Type Theory Glossary

As a subject, garbage collection has a nice glossary that can be used as a reference while reading the literature. Do type systems/type theory have a comparable online glossary?

I haven't come across one, but it seems like a it could be valuable resource.

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Assuming the answer is "no" (at least I know of no such thing, but maybe the index of the TAPL is close to this idea), could we crowd-source its construction? I would be glad to contribute questions and answers.

One thing that would need to be clearly defined (or clearly not defined) in the scope of what "type system" means in this context. Your use-case would be "reading the literature" (I assume the academic literature on static and dynamic type systems), but the terminology is different from what practitioners use ("generics" vs "parametric polymorphism", etc.), and some topics would need to expose several competing definitions ("untyped" for example). The best would probably to have no "type system" entry at all -- less general terms tend to be less controversial, even less so if the technical meaning is prioritized.

I would love for this to be

I would love for this to be crowdsourced and would contribute also. Maybe the LtU community could start a wiki devoted to PL topics...starting with types? Or we could contribute a page to Wikipedia as a comprehensive index to type system terms?


Alternatively, we could make use of Wikipedia's sister project Wikibooks. Original research still isn't allowed, but there's less red tape about common knowledge within a field, noteworthiness, and whatnot, and less restrictive format. Wikibooks has a support infrastructure already, which is shared by all the wikibooks on the project.

We'd want to work out a scope (and title, of course), structure, and outline for the book, keeping in mind that the structure of a book can make a huge difference in how readily it can be added to over time.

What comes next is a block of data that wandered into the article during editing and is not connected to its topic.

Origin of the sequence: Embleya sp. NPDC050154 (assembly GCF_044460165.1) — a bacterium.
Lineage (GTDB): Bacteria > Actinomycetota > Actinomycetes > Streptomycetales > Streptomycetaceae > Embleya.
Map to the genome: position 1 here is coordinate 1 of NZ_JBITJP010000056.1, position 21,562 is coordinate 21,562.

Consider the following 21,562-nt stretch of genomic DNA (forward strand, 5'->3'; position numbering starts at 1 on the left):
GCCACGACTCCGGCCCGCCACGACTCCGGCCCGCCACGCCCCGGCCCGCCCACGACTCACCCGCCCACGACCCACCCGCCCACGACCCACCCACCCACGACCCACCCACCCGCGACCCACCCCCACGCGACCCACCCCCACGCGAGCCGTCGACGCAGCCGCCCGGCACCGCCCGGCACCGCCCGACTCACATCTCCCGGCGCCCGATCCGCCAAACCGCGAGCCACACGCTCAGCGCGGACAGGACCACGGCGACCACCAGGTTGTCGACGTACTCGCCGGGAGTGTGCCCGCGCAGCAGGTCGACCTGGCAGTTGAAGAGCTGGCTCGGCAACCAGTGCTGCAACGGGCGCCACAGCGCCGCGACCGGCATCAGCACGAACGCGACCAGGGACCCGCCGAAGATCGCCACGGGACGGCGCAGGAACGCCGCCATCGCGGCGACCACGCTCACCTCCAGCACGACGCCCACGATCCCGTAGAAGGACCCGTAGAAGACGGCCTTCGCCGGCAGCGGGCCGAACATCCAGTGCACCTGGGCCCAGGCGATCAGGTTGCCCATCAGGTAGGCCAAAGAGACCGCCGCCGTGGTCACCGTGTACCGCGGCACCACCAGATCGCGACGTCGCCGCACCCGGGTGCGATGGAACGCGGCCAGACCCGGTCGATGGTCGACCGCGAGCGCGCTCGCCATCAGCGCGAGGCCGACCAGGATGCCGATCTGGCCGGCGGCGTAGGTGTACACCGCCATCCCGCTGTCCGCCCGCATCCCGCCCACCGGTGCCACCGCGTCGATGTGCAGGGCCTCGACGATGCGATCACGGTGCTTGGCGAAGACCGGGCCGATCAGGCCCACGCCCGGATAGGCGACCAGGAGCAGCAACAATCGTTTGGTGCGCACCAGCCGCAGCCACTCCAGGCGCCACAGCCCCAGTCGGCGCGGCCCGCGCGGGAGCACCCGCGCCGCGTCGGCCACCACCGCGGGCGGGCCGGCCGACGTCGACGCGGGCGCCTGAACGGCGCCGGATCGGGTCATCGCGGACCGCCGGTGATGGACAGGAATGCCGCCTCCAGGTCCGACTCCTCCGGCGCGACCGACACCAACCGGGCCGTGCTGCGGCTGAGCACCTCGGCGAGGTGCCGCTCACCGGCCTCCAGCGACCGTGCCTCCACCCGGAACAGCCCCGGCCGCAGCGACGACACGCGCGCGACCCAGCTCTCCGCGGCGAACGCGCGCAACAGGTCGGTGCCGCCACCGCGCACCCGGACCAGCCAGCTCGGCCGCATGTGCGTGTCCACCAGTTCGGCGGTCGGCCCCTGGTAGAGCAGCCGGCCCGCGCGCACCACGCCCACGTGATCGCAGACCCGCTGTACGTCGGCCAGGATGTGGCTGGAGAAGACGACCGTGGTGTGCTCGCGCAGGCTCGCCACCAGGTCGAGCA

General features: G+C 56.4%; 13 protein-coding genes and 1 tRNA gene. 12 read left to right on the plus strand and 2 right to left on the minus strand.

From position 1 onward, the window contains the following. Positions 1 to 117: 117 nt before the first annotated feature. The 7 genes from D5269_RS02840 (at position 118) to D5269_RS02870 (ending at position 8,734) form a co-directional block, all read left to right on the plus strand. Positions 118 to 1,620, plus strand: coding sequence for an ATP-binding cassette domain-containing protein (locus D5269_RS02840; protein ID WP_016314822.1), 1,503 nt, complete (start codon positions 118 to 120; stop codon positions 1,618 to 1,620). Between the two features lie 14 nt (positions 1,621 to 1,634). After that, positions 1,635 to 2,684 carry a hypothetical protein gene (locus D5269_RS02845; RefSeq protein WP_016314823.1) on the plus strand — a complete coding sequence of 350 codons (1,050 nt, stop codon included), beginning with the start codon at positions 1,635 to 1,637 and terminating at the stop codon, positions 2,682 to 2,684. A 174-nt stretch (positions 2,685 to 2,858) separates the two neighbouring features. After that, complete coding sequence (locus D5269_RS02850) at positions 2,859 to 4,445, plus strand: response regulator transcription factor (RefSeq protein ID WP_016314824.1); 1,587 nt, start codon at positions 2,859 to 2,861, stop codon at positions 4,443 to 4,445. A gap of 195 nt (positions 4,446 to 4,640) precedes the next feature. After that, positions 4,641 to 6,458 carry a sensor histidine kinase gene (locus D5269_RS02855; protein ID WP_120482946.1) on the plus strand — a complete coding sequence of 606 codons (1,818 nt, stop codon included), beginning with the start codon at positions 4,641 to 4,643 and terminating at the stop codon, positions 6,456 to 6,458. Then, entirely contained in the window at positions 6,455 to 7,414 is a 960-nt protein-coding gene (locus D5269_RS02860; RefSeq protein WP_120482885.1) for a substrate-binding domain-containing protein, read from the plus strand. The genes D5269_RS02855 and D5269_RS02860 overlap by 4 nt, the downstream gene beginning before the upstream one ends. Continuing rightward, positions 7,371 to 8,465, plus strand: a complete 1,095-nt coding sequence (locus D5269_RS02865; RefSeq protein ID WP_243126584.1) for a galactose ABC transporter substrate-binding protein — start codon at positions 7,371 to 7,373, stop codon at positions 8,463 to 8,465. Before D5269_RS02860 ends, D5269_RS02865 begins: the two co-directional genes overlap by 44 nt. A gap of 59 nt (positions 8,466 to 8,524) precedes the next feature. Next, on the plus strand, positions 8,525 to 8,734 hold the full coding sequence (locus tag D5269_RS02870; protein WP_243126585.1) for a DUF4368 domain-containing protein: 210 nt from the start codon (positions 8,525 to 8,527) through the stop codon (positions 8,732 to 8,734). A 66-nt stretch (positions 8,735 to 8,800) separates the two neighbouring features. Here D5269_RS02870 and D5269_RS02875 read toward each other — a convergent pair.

[Addendum: of interest, Subject:Computer programming.]


Computational trinitarianism comes in handy. I look up logic concepts at the Stanford Encyclopedia of Philosophy and category theory concepts at nLab.

Jargon traps

Unless you have some prior training in the field, with these (and wikipedia for that matter) you'll quickly find yourself stuck in jargon cycles. It would be cool to have a glossary for Programming Language Theory that (in addition) provided definitions using ordinary language and/or mainstream programming language jargon as a "rosseta stone" for the wider audience - including next generations of young people who have yet to go through training in these artificial languages.


... is where leading category theory researchers take their own synthetic notes, as they say themselves. Being didactic is by far not their goal, though I guess it happens sometimes — and I often look up stuff there. I don't mean to criticize them, it's just not the easiest intro.

For CT, one needs a textbook at least to get started. After referring to some other book by Peter Smith (on Gödel's theorem), I have enormous hopes for what he's writing on category theory. He's an amazing writer. (I had a specific question, looked at chapter twenty-something without having ever read anything else from the book, and got a useful and insightful answer).


Survey papers

Are there any good recent survey papers for programming languages as a whole or aspects? I know we have a "research papers" section, but it hasn't been updated in a while, as far as I know.

What about the difference

What about the difference between working on better type systems for programmers vs. type theory research? It seems like the two topics have diverged a lot and it might be worth forking a body of knowledge (types for programming language designers vs. types for type theorists).

It seems like the two

It seems like the two topics have diverged a lot and it might be worth forking a body of knowledge (types for programming language designers vs. types for type theorists).

I'm thinking PL designers would be more likely than type theorists to approve of this fork. (There's been a quote floating around for many years, with a slew of variations and no agreed-upon attribution, that the difference between theory and practice is small in theory but large in practice.)